We thank Paul Clemons for his work in the initial stages of the ATF-2–c-jun protein-DNA cross-linking experiments and Aseem Ansari for suggesting the AzP bromide photo-cross-linking technique. The IRF-3 E5 expression vector was prepared by C.H.L. and Marc Wathelet. We thank Michael Green and Paula Pitha for generously providing GST–ATF-2 and GST–IRF-3 expression vectors. We thank Tae Hoon Kim for critical reading of the manuscript and for sharing unpublished observations, and we thank Judith Grisham for editorial assistance. Special thanks go to Stephen C. Harrison, in whose laboratory E.F. is a postdoctoral fellow.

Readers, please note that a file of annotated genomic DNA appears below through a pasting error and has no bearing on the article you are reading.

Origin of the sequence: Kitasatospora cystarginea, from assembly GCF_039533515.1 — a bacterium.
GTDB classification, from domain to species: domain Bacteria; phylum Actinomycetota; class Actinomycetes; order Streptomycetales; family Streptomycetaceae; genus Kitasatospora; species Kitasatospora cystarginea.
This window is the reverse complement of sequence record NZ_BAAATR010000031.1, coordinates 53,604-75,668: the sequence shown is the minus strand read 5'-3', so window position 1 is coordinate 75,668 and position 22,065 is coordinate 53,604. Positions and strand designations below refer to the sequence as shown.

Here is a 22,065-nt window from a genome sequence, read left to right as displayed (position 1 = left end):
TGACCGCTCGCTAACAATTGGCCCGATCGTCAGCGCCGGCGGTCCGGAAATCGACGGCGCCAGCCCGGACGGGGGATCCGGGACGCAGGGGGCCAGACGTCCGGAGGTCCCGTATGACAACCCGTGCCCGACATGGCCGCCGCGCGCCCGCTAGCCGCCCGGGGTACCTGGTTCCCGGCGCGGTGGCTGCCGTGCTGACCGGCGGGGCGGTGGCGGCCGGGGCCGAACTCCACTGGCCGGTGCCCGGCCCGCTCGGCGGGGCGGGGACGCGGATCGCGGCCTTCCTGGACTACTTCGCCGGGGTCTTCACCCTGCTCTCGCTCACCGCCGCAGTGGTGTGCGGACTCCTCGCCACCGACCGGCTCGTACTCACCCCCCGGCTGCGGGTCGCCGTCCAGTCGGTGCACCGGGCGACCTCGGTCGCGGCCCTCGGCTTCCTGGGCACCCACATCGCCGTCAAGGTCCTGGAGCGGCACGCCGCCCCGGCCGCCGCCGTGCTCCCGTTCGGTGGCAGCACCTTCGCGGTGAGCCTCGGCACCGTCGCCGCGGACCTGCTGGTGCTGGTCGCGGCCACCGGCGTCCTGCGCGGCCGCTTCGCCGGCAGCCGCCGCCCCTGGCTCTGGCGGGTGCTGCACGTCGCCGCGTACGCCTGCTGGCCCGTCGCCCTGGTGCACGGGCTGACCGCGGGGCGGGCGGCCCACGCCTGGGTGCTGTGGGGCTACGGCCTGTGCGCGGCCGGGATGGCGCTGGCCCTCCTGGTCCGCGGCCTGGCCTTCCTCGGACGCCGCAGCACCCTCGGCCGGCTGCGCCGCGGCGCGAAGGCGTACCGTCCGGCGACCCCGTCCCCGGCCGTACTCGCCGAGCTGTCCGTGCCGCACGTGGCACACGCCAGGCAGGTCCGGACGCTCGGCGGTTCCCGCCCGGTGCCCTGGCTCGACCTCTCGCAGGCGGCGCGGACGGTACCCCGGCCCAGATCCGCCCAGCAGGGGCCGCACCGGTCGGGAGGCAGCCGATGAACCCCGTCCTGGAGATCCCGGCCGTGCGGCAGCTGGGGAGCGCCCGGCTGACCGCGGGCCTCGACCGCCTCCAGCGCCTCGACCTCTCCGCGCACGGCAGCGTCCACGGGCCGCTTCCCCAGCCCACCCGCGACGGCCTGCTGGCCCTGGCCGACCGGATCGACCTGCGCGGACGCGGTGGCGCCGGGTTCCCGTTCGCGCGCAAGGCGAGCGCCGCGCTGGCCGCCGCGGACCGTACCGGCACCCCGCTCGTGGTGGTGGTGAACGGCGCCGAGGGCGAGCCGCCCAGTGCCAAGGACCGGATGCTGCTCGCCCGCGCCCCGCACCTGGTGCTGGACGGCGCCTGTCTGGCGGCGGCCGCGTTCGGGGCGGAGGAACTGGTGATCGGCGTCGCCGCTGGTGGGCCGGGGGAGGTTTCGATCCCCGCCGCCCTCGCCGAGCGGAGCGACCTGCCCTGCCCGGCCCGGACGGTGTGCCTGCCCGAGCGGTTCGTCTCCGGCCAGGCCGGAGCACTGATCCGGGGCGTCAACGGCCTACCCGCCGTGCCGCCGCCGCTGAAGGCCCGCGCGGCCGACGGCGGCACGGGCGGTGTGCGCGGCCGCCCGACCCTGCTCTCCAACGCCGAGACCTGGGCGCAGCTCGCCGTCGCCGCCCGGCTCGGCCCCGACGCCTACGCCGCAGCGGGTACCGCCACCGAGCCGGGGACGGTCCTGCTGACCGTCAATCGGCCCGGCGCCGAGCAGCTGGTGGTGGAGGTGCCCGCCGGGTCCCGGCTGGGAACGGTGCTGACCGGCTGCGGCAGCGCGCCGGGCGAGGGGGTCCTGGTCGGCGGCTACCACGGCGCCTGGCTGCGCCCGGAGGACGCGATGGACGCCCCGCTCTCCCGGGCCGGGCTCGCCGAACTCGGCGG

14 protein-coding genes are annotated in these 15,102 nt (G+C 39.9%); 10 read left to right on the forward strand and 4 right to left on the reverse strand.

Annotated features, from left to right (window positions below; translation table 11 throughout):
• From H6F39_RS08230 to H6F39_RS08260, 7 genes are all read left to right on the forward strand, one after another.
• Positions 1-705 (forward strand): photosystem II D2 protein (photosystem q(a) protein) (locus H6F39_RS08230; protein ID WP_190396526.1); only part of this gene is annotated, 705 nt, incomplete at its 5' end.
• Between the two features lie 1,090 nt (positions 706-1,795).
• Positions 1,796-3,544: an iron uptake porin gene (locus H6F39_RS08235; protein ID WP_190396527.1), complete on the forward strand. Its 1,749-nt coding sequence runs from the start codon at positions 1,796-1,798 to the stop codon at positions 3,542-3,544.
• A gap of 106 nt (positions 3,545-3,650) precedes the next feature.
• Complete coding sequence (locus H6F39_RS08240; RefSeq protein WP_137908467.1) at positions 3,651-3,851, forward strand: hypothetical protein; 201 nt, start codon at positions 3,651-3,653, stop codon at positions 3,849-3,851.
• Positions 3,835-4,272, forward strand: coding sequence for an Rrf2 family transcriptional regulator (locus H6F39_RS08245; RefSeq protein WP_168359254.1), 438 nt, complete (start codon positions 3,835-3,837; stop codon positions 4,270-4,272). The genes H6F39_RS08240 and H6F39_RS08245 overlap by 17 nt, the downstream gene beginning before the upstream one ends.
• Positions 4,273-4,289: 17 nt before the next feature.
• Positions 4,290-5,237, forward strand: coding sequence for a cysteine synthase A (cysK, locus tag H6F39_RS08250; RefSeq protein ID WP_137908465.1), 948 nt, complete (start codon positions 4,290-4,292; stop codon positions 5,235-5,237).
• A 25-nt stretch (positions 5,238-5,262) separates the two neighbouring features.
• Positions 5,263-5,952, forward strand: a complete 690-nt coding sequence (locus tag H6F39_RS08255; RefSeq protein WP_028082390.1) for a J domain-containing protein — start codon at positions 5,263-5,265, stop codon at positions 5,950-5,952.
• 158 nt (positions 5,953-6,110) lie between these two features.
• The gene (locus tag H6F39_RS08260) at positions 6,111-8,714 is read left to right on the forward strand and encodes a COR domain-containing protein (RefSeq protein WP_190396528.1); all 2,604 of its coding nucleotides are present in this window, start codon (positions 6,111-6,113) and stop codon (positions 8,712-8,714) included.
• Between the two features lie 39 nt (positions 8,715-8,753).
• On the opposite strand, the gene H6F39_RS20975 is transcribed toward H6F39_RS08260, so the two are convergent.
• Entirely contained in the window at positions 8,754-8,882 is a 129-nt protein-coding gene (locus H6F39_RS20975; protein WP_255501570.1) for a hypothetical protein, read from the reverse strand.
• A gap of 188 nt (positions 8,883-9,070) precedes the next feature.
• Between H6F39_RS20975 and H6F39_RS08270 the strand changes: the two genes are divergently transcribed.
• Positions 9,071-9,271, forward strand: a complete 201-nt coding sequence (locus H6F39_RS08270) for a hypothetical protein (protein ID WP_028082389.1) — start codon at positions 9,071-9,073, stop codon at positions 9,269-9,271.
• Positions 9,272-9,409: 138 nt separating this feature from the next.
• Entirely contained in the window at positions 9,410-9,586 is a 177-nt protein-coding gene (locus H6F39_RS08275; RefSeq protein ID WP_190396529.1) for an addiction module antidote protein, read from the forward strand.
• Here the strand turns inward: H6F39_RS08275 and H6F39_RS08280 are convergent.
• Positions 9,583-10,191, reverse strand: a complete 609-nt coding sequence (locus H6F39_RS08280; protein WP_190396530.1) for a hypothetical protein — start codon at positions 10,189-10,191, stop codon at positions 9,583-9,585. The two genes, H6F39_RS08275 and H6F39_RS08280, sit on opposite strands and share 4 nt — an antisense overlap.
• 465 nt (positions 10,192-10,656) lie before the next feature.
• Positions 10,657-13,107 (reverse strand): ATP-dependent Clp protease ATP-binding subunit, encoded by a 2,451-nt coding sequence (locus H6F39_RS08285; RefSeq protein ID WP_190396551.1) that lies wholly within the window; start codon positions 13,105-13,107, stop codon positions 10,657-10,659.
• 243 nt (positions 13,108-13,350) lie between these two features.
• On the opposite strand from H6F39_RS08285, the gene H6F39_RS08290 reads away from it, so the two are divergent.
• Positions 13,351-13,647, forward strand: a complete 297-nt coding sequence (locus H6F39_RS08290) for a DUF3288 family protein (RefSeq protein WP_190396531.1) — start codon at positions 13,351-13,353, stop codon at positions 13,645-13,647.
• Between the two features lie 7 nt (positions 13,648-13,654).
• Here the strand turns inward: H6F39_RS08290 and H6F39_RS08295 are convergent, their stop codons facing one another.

This work was supported by grant AI20642 from the NIH to T.M. J.V.F. acknowledges the support of a National Defense Science and Engineering Graduate Research Fellowship. E.F. is supported by the Cancer Research Fund of the Damon Runyon-Walter Winchell Foundation Fellowship, DRG 1547.